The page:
Planning a Jerez or Cadiz Day Trip From Seville

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by Michael Rozenblit

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For travellers who have already spent a few days in Seville and managed to fit in a day to trip Cordoba, then a Jerez or Cadiz day trip from Seville is a great option if you still have time remaining.

Both these cities offer travellers a taste of a unique part of Andalucian culture which they might not have experienced if sticking to the main cities in the region.

Offering a unique culture, outstanding cuisine and both located within easy reach of Seville, you can’t go wrong with a visit to either city. And if you have time for both – all the better!

Getting to Cadiz and Jerez from Seville

By Organised Tour

If you prefer to enjoy Cadiz on a day tour from Seville then this full-day tour is a good option. It includes visiting the main sites of Cadiz with an experienced guide and transfers from your accommodation.

And if you’d like to head to Jerez, this 7-hour day tour is a great option. It includes a tour of the city, a horse show and wine tasting. You can also book a similar private tour that includes door-to-door service to and from Seville.

For those who want to visit both Cadiz and Jerez in a single day, then this guided tour and this guided day tour are good options. They include transport from your hotel, sherry tasting in Jerez and time to explore in Cadiz.

By Train

I recommend taking the train for the most efficiency during your day trip. Journey time from Seville to Cadiz is approximately 1 hour and 40 minutes and trains leave around every hour.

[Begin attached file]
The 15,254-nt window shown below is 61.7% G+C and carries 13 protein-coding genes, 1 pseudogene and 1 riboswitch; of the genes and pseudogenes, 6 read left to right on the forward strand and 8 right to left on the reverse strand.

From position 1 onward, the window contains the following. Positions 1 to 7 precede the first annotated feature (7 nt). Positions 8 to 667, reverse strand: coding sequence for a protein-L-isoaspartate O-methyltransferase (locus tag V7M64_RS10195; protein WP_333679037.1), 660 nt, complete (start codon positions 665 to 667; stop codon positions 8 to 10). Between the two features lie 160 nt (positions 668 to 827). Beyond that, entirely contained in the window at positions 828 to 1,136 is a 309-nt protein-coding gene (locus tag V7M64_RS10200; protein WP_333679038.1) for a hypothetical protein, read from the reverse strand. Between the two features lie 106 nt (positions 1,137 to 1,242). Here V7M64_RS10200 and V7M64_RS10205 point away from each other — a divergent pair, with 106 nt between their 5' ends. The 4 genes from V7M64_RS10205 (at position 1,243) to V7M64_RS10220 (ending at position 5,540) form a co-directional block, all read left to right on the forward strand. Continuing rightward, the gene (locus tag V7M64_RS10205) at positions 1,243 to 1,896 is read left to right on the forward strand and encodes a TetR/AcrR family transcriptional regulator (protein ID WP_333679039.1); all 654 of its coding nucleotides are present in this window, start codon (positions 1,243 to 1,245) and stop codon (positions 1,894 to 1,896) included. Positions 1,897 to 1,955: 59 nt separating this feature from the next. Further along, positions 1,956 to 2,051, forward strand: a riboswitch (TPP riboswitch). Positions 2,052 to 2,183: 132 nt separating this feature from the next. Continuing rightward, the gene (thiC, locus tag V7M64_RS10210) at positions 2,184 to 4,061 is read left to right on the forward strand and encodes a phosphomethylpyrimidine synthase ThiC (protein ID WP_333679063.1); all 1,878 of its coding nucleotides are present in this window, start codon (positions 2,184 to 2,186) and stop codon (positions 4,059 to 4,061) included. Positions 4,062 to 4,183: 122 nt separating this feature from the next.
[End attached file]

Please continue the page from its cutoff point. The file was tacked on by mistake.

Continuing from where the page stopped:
The train station in Cadiz is located only a few minutes walk from the centre of the city.

The Seville to Jerez train takes approximately 1 hour each way with trains leaving around once per hour in the morning. Regardless of which city you’re travelling to, I recommend booking in advance to secure better rates. View train timetables here.

The train station in Jerez is approximately a 10 to 15-minute walk into the centre of the city.

If you want to visit both Jerez and Cadiz in one day, then there are trains that run frequently between the two cities. They take about 35-40 minutes so it can be an option for a busy day, however, we would recommend choosing just one city to dedicate a day to.

Fountain at Puerta de Jerez
Fountain at Puerta de Jerez

By Bus

The bus to Cadiz takes a little bit longer than the train however there are fewer services available so you need to make sure to plan accordingly. Buses take about 2 hours to reach Cadiz. It is a similar schedule when returning to Seville from Cadiz so I recommend booking in advance if you prefer to take the bus.

The bus station in Cadiz is just next to the train station and it will take about ten minutes to walk into the city centre.

There are a couple of buses leaving Seville in the morning that arrive in Jerez approximately 1 hour and 15 minutes later. You can browse bus timetables here.

Like Cadiz, the bus station in Jerez is right next to the train station so it will also take about 10 to 15 minutes to walk in the centre of the city.

By Car

Especially if you’re keen to visit both Cadiz and Jerez in one day, then going via car is your best bet as you can set your own schedule and not be beholden to train and bus timetables.